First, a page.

Consumers are left absolutely confuddled after yet again another planned switch in NBN plan. Recently NBN.co CEO announce the switch to FTTC to lower costs as many consumers have been unhappy with speed vs costs produced under the new ISP plans. With many consumers still confused on the FTTN to FTTP shift which was discussed back in June 2016 AFTER construction to the Fibre to the node network had started. The change to the policy was announced in June 2016
” The FTTN roll-out will be phased out as soon as current design and construction contracts are completed”.
That’s right, if you already had NBN connection in your area you have FTTN which is Fibre to the Node, It was already planned and paid for, so they kept going. This was then “fixed” by the FTTC Fibre to the Curb Policy; which again, if you already had NBN Fibre TOO LATE, they are not coming back to fix it. So what is a “Node” you ask? It’s like a central connection point, which a “node”are those big ugly khaki boxes you see on the sidewalk, well, you will be seeing them a lot more if you don’t know the ones. In fact, there has already been an uproar about the nodes, with some residents having part of their front yards taken away for them, for badly placed node cabinets. There are entire news articles and twitter accounts still existing, for poor citizens pleading to the the “node” removed. The node cabinet has brought other issues than just big and ugly, much more important issues.
For starters, node cabinets bring more things to hit during car accidents, and that’s not an easy fix, that’s an entire neighbourhood without phone or internet. They encourage vandals, graffiti and damages to the node, which means for tax payers dollars to fix or clean it. There has been reports and claims of node’s “blowing up” or “exploding” because of the large batteries in them, Or when they have good batteries, Thieves are breaking in and destroying the cabinet to steal the battery as they are quite expensive.
(Have I mentioned the Battery yet? your probably wondering why it has a battery?)
The Node connection requires constant power to be connected. So, if power goes out, so does anything that uses the NBN – including phone lines, Medical alarm, auto-dialler or emergency call button, Security alarm, EFTPOS or health claim terminal, Monitored fire alarm, Lift emergency phone, Fax and teletypewriter devices.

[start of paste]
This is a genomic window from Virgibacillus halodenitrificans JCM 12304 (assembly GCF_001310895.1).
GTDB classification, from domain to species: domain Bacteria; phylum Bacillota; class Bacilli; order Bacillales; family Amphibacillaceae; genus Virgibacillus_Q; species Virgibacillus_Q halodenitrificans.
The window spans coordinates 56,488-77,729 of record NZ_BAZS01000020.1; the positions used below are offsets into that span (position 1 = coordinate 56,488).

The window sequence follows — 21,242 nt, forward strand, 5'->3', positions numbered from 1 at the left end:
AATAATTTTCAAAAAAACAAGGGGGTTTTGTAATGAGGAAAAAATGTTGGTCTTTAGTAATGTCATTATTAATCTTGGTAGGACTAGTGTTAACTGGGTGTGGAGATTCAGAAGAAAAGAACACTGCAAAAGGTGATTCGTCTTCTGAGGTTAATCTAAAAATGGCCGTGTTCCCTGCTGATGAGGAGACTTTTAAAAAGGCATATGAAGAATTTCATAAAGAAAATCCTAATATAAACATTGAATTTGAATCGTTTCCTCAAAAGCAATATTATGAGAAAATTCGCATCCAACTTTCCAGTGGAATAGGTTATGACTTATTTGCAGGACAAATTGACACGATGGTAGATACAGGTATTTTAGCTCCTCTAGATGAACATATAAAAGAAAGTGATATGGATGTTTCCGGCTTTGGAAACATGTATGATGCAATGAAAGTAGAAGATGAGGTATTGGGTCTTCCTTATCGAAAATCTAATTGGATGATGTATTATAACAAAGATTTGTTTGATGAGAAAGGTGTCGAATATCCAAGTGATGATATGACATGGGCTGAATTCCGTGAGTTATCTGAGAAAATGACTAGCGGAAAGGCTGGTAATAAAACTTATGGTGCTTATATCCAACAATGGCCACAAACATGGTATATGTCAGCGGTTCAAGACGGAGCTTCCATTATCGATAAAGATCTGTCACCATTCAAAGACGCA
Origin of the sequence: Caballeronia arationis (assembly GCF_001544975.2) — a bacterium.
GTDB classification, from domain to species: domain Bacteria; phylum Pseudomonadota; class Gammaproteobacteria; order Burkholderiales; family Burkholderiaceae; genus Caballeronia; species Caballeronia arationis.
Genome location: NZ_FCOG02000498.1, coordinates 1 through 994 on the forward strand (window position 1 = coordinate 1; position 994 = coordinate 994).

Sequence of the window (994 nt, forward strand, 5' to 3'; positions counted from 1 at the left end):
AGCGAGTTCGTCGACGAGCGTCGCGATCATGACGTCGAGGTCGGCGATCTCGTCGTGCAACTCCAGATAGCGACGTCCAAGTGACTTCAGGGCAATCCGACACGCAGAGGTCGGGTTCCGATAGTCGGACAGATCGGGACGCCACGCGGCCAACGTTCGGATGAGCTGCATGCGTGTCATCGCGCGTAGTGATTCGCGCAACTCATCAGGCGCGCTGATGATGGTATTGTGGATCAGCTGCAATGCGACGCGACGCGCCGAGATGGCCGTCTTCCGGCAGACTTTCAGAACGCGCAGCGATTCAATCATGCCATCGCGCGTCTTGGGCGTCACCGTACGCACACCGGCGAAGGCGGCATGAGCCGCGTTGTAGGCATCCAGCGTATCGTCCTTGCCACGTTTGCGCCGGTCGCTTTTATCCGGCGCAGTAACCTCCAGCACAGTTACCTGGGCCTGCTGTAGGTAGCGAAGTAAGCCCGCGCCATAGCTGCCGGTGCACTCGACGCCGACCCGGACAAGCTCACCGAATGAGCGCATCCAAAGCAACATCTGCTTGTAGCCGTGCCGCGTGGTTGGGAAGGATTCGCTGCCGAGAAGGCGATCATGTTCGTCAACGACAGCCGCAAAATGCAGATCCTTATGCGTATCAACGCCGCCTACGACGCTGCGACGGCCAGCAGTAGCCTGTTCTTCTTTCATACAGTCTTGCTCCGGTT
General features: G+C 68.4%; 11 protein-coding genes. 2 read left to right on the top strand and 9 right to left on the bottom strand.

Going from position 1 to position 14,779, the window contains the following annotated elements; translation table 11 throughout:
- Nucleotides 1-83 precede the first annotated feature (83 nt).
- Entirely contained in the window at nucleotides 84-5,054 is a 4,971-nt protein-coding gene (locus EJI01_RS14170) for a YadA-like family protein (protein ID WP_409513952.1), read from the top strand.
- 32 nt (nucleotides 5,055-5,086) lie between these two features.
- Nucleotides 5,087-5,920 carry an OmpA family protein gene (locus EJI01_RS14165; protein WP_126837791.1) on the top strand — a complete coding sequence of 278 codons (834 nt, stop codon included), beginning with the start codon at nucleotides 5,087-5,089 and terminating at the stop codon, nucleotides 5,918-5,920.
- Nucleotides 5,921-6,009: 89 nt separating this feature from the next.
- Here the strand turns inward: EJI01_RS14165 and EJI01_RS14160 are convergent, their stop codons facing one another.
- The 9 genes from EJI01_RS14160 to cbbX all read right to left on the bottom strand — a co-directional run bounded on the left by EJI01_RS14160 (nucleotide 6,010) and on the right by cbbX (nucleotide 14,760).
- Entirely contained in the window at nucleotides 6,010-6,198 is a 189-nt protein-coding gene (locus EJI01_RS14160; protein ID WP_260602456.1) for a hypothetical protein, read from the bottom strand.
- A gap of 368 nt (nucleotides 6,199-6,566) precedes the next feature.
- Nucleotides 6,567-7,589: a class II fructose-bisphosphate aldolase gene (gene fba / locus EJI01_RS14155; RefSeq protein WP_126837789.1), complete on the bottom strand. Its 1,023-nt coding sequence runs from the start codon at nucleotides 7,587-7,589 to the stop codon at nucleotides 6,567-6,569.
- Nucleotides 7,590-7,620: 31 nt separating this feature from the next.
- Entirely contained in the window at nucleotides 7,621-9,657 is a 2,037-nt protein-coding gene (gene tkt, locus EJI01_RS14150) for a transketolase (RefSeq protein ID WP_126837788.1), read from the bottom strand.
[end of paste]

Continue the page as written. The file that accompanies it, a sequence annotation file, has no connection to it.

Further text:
For the Homes, Businesses, Medical Facilities and Media Stations, whom all rely on generators and backup power in black outs. This Node Technology can cause MAJOR issues, as in emergency situations where blackouts occur, who can potentially be without power for a few hours – that could be a few hours too long, as the batteries can only last a MAXIMUM of 9 hrs but with use they expect a minimum of 3 hours.
With Australian storm damage, and power grid failures on the rise this is an increasing issue, residents of Brisbane have already been warned for the coming summer that the power grid could fail from overuse and last year parts of south Australia went days without power. if your mobile dies during an emergency you could be left with no way of contacting help if needed. THANKS NBN!
So What do all the types of connection mean? to put it simply
FTTN – Fibre to the node – means the connection goes to the node box, and then your house connects with the pre-existing copper cable to the node.
FTTC- Fibre to the Curb – means the connection forgoes the node issue, and runs straight to the footpath (curb) of the street, usually having smaller connection point in a pit in the footpath. (this also requires power, but also special equipment in your home)
FTTB – Fibre to the Building – Is usually in a shared address scenario such as business buildings or apartments – NBN.co will run a fibre optic line to the building communications room.
HFC – Hybrid Fibre Coaxial – where the existing ‘pay TV’ or cable network can be used to make the final part of the Connection from the node.